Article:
George Washington Papers

General Orders, 29 July 1775

General Orders

Head Quarters, Cambridge, July 29th 1775.

Parole, Dartmouth.Countersign, Corke.

A Serjeant and six Men to parade at the Head quarters at eleven OClock, to escort certain prisoners and Deserters to Worcester, this party to be victualled for this day and to morrow: The Serjeant will receive his orders from the Adjutant Genl.1

Mr Benjamin Whiting tried by a Court of enquiry ordered in the General Orders of the 27th Instant, whereof Lieut. Col. James Brickatt was president;2 The Court having maturely considered the Evidence, for and against the Prisoner, as well as what the Prisoner had to offer in his defence, are of opinion that the prisoner is Not guilty of the Crime laid to his charge, and do therefore acquit the prisoner: The General therefore orders the prisoner to be released.

James M’Daniel, tried by a General Court martial, whereof Col. Glover was President for “forgeing an Order of General Putnams to obtain a quart of Rum, and for abusive Language to Col. Gridley” [is found guilty]3 and ordered to receive twenty Lashes. The General confirms the sentence, and orders it to be executed after prayer time to morrow.

James Foster of Capt. Butlers Company in Col. Nixon’s regiment,4 tried by the same General Court Martial for “robbing Dr Foster, Surgeon of the General Hospital” found Guilty of the Charge, is sentenced to receive thirty-nine Lashes, and suffer one Month’s fatigue. The General approves the sentence, and orders it to be put in execution, at the Head of the Regiment, after prayer time to morrow morning.

William Winslow of Capt. Perkins’s Company of Artillery5 tried by the same Court Martial for “stealing a Cannon Cartridge of powder,” is acquitted.

Varick transcript, DLC:GW.

1Horatio Gates wrote to James Warren on 21 July 1775: “His Excellency General Washington has directed me to acquaint you, that there are several Prisoners now in Cambridge, whom it would be proper to confine in som Gaol, in one, or other of The Countys remote from Boston. and it is very probable, Prisoners taken from the Enemy, and those who may be proved Criminal of our own People, may shortly make it further necessary for The General to be acquainted where you think it most proper, & convenient to have them confin’d, so as to remove them out of the way of the Army, & at a distance from the Sea Coast; upon receiving The directions of The Assembly. I beg sir you will acquaint me, where they direct the prisoners now here, & those who may hereafter come hither, should be sent” (M-Ar: Revolution Letters). Gates’s letter was referred to the Massachusetts council, and on 28 July 1775 Perez Morton, secretary pro tem of the council, informed Gates “that Gaols of Worcester, Springfield & Northampton, are the most suitable places for securing the Prisoners” (DLC:GW).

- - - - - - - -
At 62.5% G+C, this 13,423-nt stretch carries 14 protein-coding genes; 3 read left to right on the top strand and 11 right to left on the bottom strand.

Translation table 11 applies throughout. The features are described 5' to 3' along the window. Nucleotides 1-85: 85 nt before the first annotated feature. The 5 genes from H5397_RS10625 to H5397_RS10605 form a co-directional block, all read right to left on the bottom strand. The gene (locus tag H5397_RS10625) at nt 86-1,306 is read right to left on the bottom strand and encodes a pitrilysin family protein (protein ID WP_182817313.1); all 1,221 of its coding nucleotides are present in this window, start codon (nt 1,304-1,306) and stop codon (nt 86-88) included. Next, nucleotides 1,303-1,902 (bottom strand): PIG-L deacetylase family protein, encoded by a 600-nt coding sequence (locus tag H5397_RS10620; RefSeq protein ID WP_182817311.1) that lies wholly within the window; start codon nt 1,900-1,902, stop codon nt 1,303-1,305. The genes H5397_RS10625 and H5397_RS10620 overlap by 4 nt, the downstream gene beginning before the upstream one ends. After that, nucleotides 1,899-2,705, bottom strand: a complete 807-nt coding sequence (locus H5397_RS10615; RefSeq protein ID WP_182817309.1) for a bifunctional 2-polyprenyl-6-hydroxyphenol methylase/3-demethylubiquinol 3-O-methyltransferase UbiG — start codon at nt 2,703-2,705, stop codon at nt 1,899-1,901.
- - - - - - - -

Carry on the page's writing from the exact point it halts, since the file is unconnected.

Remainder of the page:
2James Brickett (1737–1818), a physician from Haverhill, Mass., became lieutenant colonel of Col. James Frye’s regiment on 20 May 1775 and was wounded at the Battle of Bunker Hill. He later served as a brigadier general of the Massachusetts militia.

3The words within square brackets are taken from Artemas Ward’s orderly book (MHi: Ward Papers).

4Joseph Butler of Massachusetts served as a captain under Col. John Nixon until the end of 1776.

5William Perkins (1742–1802) of Boston was a lieutenant in Capt. John Callender’s artillery company at the Battle of Bunker Hill and became captain of that company after Callender was cashiered on 7 July 1775. Perkins served in the Continental artillery throughout the war, rising to the rank of major.

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